By 19 July 2018 the Bulgarian competition authority (“the Bulgarian NCA”/ “CPC”) had never blocked a transaction in a merger control procedure.[1] Since then, CPC has prohibited a total of 4 concentrations[2], including proposed acquisitions of the Bulgarian subsidiaries of CEZ A.S. (“CEZ BG group”) by various investors twice.[3] The last prohibition occurred on 24 October 2019 and serves as a suitable occasion to comment on the recent trends in Bulgarian merger control which could make leaving the Bulgarian market a truly difficult task.


  1. Background

The first of the two successful bidders for the CEZ businesses in Bulgaria was Inercom Bulgaria, which was surprisingly prohibited to acquire the CEZ BG group without even getting into a Phase II investigation and without being given the opportunity to propose commitments.[4] The decision (“the Inercom – CEZ decision/merger”) was formally justified with a minor horizontal overlapping of activities between the undertakings concerned on the market of production of solar energy. Nobody in fact understood what the actual combined market share of the parties would be following the merger because this data was completely deleted from the public version of the decision rather than shown in a range[5]. For the first time in its merger practice CPC justified its merger decision with reasons related to the potential impact of a notified transaction on national security. Amongst the arguments for the prohibition CPC specifically noted the existing vertical integration of the target group, its financial resources and solid experience in the energy sector – all being factors existing prior to and regardless of the contemplated change of control.

After a couple of months and while challenging this prohibition at court[6], Inercom Bulgaria made a second attempt to obtain a green light for the proposed acquisition, but this time after having entirely disposed with its solar energy business. Despite of the material change in the circumstances (the buyer ceased to participate on the allegedly affected market), CPC refused to review the second notification with the argument that the ‘same transaction’ was already prohibited and the case still pending at court.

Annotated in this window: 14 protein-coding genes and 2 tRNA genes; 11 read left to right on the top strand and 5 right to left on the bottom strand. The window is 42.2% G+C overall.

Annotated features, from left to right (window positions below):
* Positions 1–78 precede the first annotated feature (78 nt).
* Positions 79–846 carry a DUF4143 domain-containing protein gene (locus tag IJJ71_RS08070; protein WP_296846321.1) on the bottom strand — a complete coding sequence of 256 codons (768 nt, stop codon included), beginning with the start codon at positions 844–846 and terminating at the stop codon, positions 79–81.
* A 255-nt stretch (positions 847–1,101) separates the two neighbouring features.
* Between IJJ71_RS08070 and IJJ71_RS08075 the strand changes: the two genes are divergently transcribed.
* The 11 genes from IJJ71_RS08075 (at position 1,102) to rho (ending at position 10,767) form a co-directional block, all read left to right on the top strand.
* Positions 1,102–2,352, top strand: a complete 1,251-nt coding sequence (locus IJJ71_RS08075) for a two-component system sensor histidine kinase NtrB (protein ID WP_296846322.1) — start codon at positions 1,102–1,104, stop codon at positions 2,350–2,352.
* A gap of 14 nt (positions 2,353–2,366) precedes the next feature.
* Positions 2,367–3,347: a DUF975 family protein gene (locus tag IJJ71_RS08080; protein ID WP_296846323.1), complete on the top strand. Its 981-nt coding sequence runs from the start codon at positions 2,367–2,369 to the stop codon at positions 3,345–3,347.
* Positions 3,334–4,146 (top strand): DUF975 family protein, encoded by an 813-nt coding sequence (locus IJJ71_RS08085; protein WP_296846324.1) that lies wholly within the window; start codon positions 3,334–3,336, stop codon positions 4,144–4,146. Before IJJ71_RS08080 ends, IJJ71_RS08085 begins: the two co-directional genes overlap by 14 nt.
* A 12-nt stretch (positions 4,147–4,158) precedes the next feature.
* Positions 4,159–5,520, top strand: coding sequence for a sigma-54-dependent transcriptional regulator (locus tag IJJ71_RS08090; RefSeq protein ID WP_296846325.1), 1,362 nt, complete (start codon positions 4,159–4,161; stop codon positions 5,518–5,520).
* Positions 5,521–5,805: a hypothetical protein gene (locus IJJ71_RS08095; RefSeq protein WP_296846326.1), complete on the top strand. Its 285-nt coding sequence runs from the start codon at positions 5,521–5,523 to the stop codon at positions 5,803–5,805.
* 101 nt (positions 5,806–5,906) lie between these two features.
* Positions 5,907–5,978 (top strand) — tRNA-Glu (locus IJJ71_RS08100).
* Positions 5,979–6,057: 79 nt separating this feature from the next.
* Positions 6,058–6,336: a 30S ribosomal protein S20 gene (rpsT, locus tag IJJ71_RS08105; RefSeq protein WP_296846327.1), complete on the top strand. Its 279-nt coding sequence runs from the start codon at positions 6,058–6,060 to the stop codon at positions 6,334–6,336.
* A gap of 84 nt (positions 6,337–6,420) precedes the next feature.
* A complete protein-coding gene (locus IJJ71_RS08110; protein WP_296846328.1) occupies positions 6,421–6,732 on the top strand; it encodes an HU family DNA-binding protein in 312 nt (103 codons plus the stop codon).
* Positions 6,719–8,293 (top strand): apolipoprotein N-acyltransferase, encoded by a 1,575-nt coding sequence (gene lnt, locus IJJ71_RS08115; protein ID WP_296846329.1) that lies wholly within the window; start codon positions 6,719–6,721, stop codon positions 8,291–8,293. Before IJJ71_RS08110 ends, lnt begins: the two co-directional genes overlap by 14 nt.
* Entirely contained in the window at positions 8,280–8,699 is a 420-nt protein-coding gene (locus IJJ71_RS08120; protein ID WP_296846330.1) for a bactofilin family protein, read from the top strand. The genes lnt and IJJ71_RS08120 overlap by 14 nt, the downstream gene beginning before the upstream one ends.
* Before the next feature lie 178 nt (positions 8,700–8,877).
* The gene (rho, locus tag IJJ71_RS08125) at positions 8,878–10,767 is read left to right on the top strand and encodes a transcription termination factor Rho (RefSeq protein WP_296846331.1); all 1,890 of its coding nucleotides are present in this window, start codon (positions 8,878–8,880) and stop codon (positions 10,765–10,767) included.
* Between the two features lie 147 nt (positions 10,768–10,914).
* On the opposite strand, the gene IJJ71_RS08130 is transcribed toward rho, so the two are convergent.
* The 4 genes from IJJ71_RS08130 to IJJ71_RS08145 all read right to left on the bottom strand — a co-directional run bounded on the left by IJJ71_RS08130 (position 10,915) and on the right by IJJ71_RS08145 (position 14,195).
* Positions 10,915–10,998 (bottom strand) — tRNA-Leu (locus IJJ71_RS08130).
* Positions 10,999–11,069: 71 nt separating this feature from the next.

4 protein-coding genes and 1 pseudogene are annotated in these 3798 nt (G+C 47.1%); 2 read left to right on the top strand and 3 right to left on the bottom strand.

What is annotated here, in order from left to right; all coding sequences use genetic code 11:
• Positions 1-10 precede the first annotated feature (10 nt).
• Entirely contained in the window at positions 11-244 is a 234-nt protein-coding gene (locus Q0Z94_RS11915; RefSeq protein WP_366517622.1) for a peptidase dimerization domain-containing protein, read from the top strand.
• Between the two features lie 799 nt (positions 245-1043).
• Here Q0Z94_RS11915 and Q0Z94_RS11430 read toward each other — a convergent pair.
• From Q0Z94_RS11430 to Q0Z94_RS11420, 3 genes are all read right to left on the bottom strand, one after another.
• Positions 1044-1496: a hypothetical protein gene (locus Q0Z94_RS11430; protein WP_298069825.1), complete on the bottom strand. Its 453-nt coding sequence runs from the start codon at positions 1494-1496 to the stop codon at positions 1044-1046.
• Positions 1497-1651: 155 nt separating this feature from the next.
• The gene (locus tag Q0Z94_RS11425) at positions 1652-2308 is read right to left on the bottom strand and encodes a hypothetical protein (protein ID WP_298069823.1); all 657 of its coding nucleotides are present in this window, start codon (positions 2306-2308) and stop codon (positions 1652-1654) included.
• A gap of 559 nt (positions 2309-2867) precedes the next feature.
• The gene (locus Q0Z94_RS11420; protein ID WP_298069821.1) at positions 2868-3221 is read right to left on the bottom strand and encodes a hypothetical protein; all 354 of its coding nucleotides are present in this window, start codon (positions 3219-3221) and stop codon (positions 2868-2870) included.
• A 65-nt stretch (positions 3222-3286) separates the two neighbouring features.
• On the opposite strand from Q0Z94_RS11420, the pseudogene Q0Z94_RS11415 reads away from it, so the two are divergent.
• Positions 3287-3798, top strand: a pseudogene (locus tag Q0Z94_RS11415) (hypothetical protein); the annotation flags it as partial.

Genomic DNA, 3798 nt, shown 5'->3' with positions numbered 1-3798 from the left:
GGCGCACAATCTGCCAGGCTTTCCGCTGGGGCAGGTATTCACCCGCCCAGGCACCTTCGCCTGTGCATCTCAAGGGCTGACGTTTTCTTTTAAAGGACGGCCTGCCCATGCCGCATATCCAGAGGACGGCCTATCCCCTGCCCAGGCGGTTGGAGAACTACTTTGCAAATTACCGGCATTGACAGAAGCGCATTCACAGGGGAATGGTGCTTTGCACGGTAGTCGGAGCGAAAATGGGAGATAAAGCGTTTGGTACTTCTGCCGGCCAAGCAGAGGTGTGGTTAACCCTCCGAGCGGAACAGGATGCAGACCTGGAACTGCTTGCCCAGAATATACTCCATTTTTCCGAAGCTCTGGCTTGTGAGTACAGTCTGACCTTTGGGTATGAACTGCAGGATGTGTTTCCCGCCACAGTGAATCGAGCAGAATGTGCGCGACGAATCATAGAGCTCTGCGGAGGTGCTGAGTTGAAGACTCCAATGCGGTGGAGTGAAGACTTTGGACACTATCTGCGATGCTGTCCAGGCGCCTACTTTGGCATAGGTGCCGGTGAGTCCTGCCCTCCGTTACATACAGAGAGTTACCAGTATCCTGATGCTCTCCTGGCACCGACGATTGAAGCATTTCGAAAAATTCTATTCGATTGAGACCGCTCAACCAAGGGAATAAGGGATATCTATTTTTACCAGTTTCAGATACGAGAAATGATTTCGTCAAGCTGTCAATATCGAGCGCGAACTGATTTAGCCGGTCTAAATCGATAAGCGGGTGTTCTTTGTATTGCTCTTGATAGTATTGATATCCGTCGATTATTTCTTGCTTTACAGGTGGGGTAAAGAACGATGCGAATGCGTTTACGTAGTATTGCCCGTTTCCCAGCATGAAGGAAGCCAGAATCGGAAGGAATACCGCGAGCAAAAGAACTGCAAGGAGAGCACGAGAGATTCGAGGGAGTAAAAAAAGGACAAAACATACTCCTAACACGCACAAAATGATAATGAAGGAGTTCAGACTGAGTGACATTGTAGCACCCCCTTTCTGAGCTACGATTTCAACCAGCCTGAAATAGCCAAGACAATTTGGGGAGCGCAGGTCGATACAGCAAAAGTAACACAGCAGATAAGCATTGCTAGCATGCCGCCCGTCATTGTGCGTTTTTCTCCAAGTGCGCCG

On 12 April 2019 CEZ announced it had terminated the Share Purchase Agreement with Inercom Bulgaria and would continue negotiations with two other bidders.[7]

On 3 October 2019, more than a month after being approached by the newly selected bidder – Eurohold[8], CPC officially started the review of the notification on the proposed acquisition of the CEZ BG group. This time it took one week for CPC to formally open a Phase II investigation and two weeks afterwards to issue its prohibition decision (“the Eurohold – CEZ decision/merger”), not even respecting the statutory 30-day period for submission of an opinion on the competition concerns and proposal of commitments.


  1. The Bulgarian merger control test: dominance + SIEC and possible efficiency defense

Importantly, under the Bulgarian law CPC shall clear the concentration if the latter does not lead to creation or strengthening of a dominant position, which would significantly impede effective competition on the relevant market (Art. 26, para 1 of the Bulgarian Protection of Competition Act /”PCA”/). Moreover, even if such dominance is created or enforced, the concentration could be still cleared for efficiency reasons, i.e. if it aims modernization of the respective commercial activity, improvement of the market structures, better satisfaction of the consumers’ interests and overall, the positive effect prevails over the negative impact on the competition (Art.26, para 2 of PCA).

Thus, a proper assessment of a notified merger requires a three-step analysis:

  1. first, whether dominance is created or strengthened as a result of the transaction,
  2. second, whether the creation or strengthening of such dominance would significantly impede the effective competition on a relevant market, and
  3. third, whether the transaction would lead to benefits that outweigh the negative impact on competition.

Consequently, in order to prohibit a merger, CPC needs to prove not only significant impediment of effective competition, but that the merger would change the market structure by creating or strengthening a dominant position on a specific market. In this regard, the rules on merger control in Bulgaria still sticks to the old EU two-limbed dominance test.[9]


  1. Phase II on a fast track

The formal reason for CPC to open in-depth investigation in the Eurohold – CEZ merger was concerns about alleged ‘conglomerate effects’ leading to a significant competitive advantage for the merged undertaking at the retail supply of electricity market at freely negotiated price (FNP energy market). It was found that companies from Eurohold’s economic group are active on the insurance market and, in particular, provided insurance – guarantees. A specific type of the latter was the insurance – guarantee, which the traders of electricity used as an alternative to the bank guarantee for the purpose of their participation at the Bulgarian Energy Exchange. CEZ BG group, on its part, included two companies trading with electricity at the FNP energy market, which potentially could benefit from such type of insurance. CPC disregarded the fact that Eurohold’s companies had never offered insurance – guarantees to traders of electricity before the transaction because providing such guarantees fell within the scope of their licenses and consequently they were capable to provide such guarantees. The CPC concluded that following the merger Eurohold would be able to leverage its strong position on the insurance market to strengthen the position of CEZ BG group on the FNP energy market.